Colon cancer, also known as colorectal cancer, is a condition that affects the last part of the digestive system, namely the colon. The colon plays a crucial role in extracting water and salt from solid waste. In the case of colon cancer, abnormal growths called tumours develop in the colon. These tumours typically start as harmless growths known as polyps, which are clusters of cells that have the potential to become cancerous over time. Although colon cancer is more prevalent among older adults, it can also occur in younger individuals who have a strong family history of bowel cancer.
If you experience symptoms related to colon cancer or have a family history of bowel cancers, it is essential to undergo a colonoscopy at an early stage. To schedule a colonoscopy, please get in touch with any of our local specialists.
We hope that with appropriate care and attention, early detection of colon cancer symptoms can lead to timely treatment and a more favourable outcome. If you experience any of the following symptoms persistently, we urge you to promptly schedule an appointment with our gastroenterologist in your area:
– Rectal bleeding or the presence of blood in your stool
– Sudden changes in bowel movements, such as constipation, diarrhea, or alterations in stool consistency
– Persistent abdominal discomfort, including cramps, gas, or pain
– Fatigue and weakness accompanying any of the above symptoms
– A sensation of incomplete bowel emptying
– Pain during bowel movements
– Frequent urges to defecate
– Certain factors can increase your risk of developing colon cancer, including:
– Age: Colon cancer is typically diagnosed in individuals over the age of 50, although cases among younger people are rising.
– Family history: Having a personal or family history of colon cancer or colon polyps raises your risk.
– Inflammatory intestinal conditions: Chronic diseases like Crohn’s disease and colitis can elevate the risk of colon cancer.
– Unhealthy diet: Consuming a low-fiber, high-fat, and high-calorie diet, often associated with a typical Western eating pattern, has been linked to an increased likelihood of colon cancer.
Colon cancer can be categorised into different stages based on its progression and spread. Here are the stages of colon cancer:
Stage 1 colon cancer: At this stage, the cancer has grown either through the inner lining of the bowel or into the muscle wall. It has not spread to nearby lymph nodes or distant parts of the body.
Stage 2 colon cancer: The cancer has spread beyond the inner layers of the bowel and into the outer wall or adjacent tissues and organs. However, it has not spread to the lymph nodes or distant parts of the body.
Stage 3 colon cancer: At this stage, the cancer has advanced and spread to nearby lymph nodes, but it has not reached distant body parts.
Stage 4 colon cancer: This is an advanced stage where the cancer has spread to distant parts of the body, such as the liver or lungs. It is also known as advanced bowel cancer.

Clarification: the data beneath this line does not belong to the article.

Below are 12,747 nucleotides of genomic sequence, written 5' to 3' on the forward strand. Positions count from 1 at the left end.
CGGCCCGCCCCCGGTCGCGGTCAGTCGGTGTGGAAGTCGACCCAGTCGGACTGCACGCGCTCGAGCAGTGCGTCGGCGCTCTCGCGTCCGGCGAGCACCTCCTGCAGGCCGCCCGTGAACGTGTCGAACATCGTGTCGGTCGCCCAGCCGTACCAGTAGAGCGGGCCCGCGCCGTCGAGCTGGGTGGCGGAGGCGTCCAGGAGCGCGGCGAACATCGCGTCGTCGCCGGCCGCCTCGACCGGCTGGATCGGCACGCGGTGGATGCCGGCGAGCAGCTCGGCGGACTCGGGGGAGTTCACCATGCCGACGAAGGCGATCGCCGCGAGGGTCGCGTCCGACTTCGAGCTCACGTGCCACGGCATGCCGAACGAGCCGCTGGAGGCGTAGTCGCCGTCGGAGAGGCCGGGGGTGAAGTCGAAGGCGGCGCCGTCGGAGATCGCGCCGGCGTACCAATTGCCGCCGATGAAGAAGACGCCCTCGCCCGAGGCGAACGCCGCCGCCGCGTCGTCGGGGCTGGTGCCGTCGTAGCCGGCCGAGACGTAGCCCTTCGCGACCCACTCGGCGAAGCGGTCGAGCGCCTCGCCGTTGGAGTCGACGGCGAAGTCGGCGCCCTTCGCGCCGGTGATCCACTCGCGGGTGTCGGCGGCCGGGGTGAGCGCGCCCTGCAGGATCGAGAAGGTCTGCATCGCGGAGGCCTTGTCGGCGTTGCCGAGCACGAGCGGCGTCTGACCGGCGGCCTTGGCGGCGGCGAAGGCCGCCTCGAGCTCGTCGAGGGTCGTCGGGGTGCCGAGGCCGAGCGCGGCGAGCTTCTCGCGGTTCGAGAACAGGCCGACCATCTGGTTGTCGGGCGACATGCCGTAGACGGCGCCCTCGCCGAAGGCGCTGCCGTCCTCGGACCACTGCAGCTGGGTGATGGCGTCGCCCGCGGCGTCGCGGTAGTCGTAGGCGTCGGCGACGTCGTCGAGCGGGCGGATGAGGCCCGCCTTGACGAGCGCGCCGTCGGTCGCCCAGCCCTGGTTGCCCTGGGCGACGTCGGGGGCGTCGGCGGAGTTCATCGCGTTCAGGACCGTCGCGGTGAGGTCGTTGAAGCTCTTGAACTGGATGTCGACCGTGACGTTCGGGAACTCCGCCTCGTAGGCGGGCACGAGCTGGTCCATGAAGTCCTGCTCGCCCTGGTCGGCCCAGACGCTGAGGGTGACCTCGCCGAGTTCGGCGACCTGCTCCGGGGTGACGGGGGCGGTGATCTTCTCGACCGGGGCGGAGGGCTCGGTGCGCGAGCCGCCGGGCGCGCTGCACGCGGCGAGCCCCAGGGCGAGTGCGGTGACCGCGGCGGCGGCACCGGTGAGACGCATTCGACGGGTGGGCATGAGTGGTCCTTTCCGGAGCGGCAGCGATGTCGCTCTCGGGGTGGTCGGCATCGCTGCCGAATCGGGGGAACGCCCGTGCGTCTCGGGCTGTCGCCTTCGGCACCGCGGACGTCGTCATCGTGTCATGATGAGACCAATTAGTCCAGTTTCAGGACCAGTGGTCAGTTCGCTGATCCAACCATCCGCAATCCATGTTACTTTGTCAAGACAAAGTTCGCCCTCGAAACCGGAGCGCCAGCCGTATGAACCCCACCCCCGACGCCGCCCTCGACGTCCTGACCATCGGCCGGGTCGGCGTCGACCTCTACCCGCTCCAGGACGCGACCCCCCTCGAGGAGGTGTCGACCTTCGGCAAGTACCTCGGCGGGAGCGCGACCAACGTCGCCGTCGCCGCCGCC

The survival rates vary depending on the stage of colon cancer. Stage 1 colon cancer typically has a 90% 5-year survival rate, whereas Stage 4 colon cancer has a lower survival rate of around 14% over 5 years.
It’s important to note that if the cancer is detected early and confined to a few cancerous polyps, the removal of these polyps can result in very high survival rates.
We highly recommend participating in the National Bowel Cancer Screening Programme when invited. If you have a family history of colon cancer or experience symptoms, we advise contacting a specialist at The Gut Clinic UK in your local area to arrange a colonoscopy.
The treatment approach for colon cancer can vary depending on the stage of the cancer. While each case is unique, prevention is the most effective strategy against colon cancer.
Colon cancer stands out as a type of cancer that can be prevented. It initially develops as polyps, which can be removed, significantly reducing the risk of cancer-related fatalities.
Treatment for Stage 1 colon cancer:
If a colonoscopy successfully removes the polyp without any cancer cells detected at the edges, further treatment may not be necessary. In some cases of stage I cancer, surgery might be required, but chemotherapy is typically not recommended.
Treatment for Stage 2 colon cancer:
Generally, stage II colon cancer involves surgical removal of the affected section of the colon or nearby lymph nodes containing cancer. Adjuvant chemotherapy (chemotherapy after surgery) might also be recommended by your specialist.
Treatment for Stage 3 colon cancer:
For this stage of colon cancer, the standard treatment involves a partial colectomy (removal of a portion of the colon) followed by adjuvant chemotherapy.
Treatment for Stage 4 colon cancer:
At this advanced stage, where the cancer has spread to other tissues or organs, surgery may be necessary to remove the affected parts in the colon and other organs. Additionally, chemotherapy is typically administered both before and after surgery.
Please note that the specific treatment plan for colon cancer should be discussed with your healthcare provider, as they will consider your individual circumstances and provide personalised recommendations.
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